On Tuesday, Feb. 2, the Senate Armed Services Committee, chaired by Sen. Carl Levin (D-MI), held a hearing on the status of the U.S. military’s Don’t Ask, Don’t Tell (DADT) policy. The two witnesses invited to the hearing were Admiral Michael Mullen, Chairman of the Joint Chiefs of Staff, and Robert Gates, Secretary of Defense.
Sen. Levin opened the hearing by calling the Don’t Ask, Don’t Tell policy “discriminatory”, then cited the popularity of repealing the DADT rule according to polling data. He noted that other countries have repealed similar rules without major problems, and expressed concern at the number of significant military figures, including linguists with skills in Middle Eastern languages, who have been lost due to the DADT policy.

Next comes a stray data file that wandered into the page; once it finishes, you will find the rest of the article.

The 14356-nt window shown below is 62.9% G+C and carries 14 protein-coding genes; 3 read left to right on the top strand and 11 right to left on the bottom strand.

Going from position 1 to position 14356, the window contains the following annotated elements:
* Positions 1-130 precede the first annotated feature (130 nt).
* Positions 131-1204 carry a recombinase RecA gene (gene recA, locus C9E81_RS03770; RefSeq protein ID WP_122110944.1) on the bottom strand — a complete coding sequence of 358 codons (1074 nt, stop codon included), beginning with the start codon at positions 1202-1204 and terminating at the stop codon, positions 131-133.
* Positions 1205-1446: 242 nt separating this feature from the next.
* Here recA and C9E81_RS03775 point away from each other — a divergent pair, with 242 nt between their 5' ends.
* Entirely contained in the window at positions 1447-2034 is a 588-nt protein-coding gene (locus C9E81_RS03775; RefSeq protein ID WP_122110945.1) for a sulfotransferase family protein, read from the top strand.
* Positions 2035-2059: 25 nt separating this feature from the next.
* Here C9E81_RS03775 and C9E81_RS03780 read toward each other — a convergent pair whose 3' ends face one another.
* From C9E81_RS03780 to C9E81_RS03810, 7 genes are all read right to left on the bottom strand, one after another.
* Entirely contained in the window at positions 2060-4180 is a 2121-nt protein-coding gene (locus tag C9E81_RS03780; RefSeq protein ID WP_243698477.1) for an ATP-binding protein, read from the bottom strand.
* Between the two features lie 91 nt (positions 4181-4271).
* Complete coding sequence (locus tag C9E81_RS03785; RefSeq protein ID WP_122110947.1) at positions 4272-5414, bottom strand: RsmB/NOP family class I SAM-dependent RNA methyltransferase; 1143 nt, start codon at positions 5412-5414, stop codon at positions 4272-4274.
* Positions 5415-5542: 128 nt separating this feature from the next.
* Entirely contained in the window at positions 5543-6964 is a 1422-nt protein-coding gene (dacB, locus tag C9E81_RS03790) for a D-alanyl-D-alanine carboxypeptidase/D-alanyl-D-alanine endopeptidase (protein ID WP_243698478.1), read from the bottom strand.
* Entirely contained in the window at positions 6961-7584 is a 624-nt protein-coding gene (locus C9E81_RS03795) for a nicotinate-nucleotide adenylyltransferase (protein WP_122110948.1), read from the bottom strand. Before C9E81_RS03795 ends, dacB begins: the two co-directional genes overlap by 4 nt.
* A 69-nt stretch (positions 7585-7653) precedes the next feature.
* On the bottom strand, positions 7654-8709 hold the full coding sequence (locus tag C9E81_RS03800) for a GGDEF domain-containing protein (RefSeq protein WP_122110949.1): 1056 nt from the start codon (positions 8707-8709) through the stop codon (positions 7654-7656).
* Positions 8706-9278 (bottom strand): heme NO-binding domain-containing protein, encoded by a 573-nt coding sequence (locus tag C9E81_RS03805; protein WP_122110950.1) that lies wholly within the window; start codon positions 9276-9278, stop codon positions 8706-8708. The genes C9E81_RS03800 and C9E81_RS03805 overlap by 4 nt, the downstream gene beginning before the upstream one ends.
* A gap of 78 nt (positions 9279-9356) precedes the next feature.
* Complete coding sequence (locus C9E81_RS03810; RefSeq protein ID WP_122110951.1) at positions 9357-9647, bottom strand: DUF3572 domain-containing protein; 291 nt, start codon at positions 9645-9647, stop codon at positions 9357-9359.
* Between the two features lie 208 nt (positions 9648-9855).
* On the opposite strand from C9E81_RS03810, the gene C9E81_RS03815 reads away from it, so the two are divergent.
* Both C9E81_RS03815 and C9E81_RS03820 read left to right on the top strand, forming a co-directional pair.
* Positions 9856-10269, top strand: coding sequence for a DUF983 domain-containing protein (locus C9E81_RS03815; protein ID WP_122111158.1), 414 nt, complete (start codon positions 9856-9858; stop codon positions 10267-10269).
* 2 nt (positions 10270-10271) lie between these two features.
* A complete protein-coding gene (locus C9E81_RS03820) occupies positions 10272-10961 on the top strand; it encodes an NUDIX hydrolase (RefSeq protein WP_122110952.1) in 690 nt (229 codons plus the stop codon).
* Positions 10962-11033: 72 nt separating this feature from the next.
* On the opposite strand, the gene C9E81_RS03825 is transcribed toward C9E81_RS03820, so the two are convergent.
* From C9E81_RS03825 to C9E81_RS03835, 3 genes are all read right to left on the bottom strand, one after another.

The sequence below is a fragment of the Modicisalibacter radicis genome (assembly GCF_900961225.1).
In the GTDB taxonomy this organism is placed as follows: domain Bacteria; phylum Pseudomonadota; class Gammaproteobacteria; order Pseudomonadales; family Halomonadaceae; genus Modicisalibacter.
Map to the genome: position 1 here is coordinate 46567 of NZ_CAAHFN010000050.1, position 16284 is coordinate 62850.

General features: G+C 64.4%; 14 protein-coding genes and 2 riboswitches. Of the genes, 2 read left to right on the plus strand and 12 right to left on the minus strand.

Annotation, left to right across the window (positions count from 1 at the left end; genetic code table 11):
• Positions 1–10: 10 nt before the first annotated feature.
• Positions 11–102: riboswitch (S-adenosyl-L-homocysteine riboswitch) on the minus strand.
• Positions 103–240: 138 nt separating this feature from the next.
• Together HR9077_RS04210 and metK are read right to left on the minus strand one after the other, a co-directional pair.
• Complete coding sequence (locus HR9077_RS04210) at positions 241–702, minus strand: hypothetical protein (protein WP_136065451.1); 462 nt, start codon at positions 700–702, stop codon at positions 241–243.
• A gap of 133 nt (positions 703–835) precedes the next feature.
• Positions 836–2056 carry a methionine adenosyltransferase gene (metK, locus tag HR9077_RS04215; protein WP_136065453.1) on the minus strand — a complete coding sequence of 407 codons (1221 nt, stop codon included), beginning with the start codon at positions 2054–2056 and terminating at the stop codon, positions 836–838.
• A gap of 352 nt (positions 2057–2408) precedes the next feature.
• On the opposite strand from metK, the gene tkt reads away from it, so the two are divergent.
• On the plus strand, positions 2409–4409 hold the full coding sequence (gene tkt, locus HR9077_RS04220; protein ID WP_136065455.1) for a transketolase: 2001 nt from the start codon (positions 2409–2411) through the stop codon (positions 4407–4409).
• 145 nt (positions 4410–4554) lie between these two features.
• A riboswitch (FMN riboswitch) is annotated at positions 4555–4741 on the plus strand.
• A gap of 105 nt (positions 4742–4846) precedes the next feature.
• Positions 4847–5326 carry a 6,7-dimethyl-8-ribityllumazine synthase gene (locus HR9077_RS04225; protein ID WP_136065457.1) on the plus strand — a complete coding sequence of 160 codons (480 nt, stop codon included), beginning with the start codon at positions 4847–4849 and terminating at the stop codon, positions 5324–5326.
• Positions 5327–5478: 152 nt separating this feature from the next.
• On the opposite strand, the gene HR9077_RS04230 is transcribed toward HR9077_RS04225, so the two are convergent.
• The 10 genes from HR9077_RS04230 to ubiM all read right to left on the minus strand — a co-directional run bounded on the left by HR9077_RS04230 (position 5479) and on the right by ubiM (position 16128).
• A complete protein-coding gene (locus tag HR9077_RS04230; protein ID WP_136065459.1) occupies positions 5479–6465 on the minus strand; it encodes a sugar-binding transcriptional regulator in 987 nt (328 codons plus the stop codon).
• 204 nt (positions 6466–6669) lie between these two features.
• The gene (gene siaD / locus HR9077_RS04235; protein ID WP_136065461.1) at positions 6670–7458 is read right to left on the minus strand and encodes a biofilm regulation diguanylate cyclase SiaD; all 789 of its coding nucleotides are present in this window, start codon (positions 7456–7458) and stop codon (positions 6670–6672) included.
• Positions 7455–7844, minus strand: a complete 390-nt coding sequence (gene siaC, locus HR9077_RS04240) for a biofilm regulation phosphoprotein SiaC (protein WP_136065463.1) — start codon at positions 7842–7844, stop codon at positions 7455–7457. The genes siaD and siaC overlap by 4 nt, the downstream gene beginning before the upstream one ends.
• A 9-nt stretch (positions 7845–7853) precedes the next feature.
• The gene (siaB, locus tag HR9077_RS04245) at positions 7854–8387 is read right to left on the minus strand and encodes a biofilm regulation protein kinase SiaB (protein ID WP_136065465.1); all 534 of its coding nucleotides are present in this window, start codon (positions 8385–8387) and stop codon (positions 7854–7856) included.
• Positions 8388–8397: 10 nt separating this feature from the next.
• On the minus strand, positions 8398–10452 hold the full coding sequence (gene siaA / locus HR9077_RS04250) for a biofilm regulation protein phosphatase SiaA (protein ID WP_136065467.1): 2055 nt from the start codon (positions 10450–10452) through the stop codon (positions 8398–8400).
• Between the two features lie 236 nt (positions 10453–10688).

Click here to watch the hearing in its entirety.
Adm. Mullen’s testimony was surprisingly personal. Rather than simply speak from the Joint Chiefs of Staff perspective, he expressed concern about the notion that people who wish to serve in the military have to lie about who they are in order to do so. Adm. Mullen also acknowledged that some disruption in the military’s overall lifestyle would be inevitable, but that thoughtful and thorough studies would be conducted to limit any problems.
After that, all Members of the Committee were permitted to ask questions, most of which broke down on party lines. Democrats universally expressed support for the idea of repealing DADT, with just a few asking Sec. Gates and Adm. Mullen about proper implementation of the potential new policy. The Republicans either opposed repeal of DADT outright, or expressed such strong concerns about the change that they effectively support retaining DADT, even if they did not explicitly say so.
As always, we will closely monitor any further hearings, bills, and other relevant updates on the DADT issue.